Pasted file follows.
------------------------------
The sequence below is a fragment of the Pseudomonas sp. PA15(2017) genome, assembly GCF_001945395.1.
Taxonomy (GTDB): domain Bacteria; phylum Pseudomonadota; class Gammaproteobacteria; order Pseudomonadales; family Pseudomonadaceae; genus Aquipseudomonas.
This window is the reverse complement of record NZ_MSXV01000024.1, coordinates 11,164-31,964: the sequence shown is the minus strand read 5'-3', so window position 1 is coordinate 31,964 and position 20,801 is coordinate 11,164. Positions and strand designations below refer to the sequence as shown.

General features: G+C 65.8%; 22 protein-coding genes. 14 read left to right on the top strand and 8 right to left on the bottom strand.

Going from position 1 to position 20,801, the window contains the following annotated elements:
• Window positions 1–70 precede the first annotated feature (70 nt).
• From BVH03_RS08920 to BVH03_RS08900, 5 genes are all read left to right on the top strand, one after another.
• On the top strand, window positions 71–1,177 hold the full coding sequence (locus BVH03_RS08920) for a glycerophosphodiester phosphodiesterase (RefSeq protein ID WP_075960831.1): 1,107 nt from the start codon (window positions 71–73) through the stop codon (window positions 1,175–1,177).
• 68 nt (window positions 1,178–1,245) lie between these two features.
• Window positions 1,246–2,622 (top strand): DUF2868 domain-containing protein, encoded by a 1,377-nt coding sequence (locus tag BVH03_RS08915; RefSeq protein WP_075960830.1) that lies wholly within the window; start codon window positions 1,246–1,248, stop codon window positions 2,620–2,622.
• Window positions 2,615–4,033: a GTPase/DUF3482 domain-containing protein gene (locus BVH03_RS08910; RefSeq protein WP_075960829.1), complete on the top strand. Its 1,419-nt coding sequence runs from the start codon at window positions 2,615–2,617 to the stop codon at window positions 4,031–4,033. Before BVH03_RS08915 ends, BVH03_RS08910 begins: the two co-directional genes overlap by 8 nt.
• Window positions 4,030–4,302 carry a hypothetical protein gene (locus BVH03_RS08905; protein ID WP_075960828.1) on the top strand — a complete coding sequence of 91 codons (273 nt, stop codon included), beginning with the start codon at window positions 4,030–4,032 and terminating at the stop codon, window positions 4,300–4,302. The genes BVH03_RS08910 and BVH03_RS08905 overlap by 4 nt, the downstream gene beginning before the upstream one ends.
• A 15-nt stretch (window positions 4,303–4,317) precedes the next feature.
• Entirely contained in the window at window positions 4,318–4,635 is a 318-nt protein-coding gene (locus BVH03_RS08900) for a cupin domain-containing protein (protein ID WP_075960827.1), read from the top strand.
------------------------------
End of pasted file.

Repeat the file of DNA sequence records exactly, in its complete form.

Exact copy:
The sequence below is a fragment of the Pseudomonas sp. PA15(2017) genome, assembly GCF_001945395.1.
Taxonomy (GTDB): domain Bacteria; phylum Pseudomonadota; class Gammaproteobacteria; order Pseudomonadales; family Pseudomonadaceae; genus Aquipseudomonas.
This window is the reverse complement of record NZ_MSXV01000024.1, coordinates 11,164-31,964: the sequence shown is the minus strand read 5'-3', so window position 1 is coordinate 31,964 and position 20,801 is coordinate 11,164. Positions and strand designations below refer to the sequence as shown.

General features: G+C 65.8%; 22 protein-coding genes. 14 read left to right on the top strand and 8 right to left on the bottom strand.

Going from position 1 to position 20,801, the window contains the following annotated elements:
• Window positions 1–70 precede the first annotated feature (70 nt).
• From BVH03_RS08920 to BVH03_RS08900, 5 genes are all read left to right on the top strand, one after another.
• On the top strand, window positions 71–1,177 hold the full coding sequence (locus BVH03_RS08920) for a glycerophosphodiester phosphodiesterase (RefSeq protein ID WP_075960831.1): 1,107 nt from the start codon (window positions 71–73) through the stop codon (window positions 1,175–1,177).
• 68 nt (window positions 1,178–1,245) lie between these two features.
• Window positions 1,246–2,622 (top strand): DUF2868 domain-containing protein, encoded by a 1,377-nt coding sequence (locus tag BVH03_RS08915; RefSeq protein WP_075960830.1) that lies wholly within the window; start codon window positions 1,246–1,248, stop codon window positions 2,620–2,622.
• Window positions 2,615–4,033: a GTPase/DUF3482 domain-containing protein gene (locus BVH03_RS08910; RefSeq protein WP_075960829.1), complete on the top strand. Its 1,419-nt coding sequence runs from the start codon at window positions 2,615–2,617 to the stop codon at window positions 4,031–4,033. Before BVH03_RS08915 ends, BVH03_RS08910 begins: the two co-directional genes overlap by 8 nt.
• Window positions 4,030–4,302 carry a hypothetical protein gene (locus BVH03_RS08905; protein ID WP_075960828.1) on the top strand — a complete coding sequence of 91 codons (273 nt, stop codon included), beginning with the start codon at window positions 4,030–4,032 and terminating at the stop codon, window positions 4,300–4,302. The genes BVH03_RS08910 and BVH03_RS08905 overlap by 4 nt, the downstream gene beginning before the upstream one ends.
• A 15-nt stretch (window positions 4,303–4,317) precedes the next feature.
• Entirely contained in the window at window positions 4,318–4,635 is a 318-nt protein-coding gene (locus BVH03_RS08900) for a cupin domain-containing protein (protein ID WP_075960827.1), read from the top strand.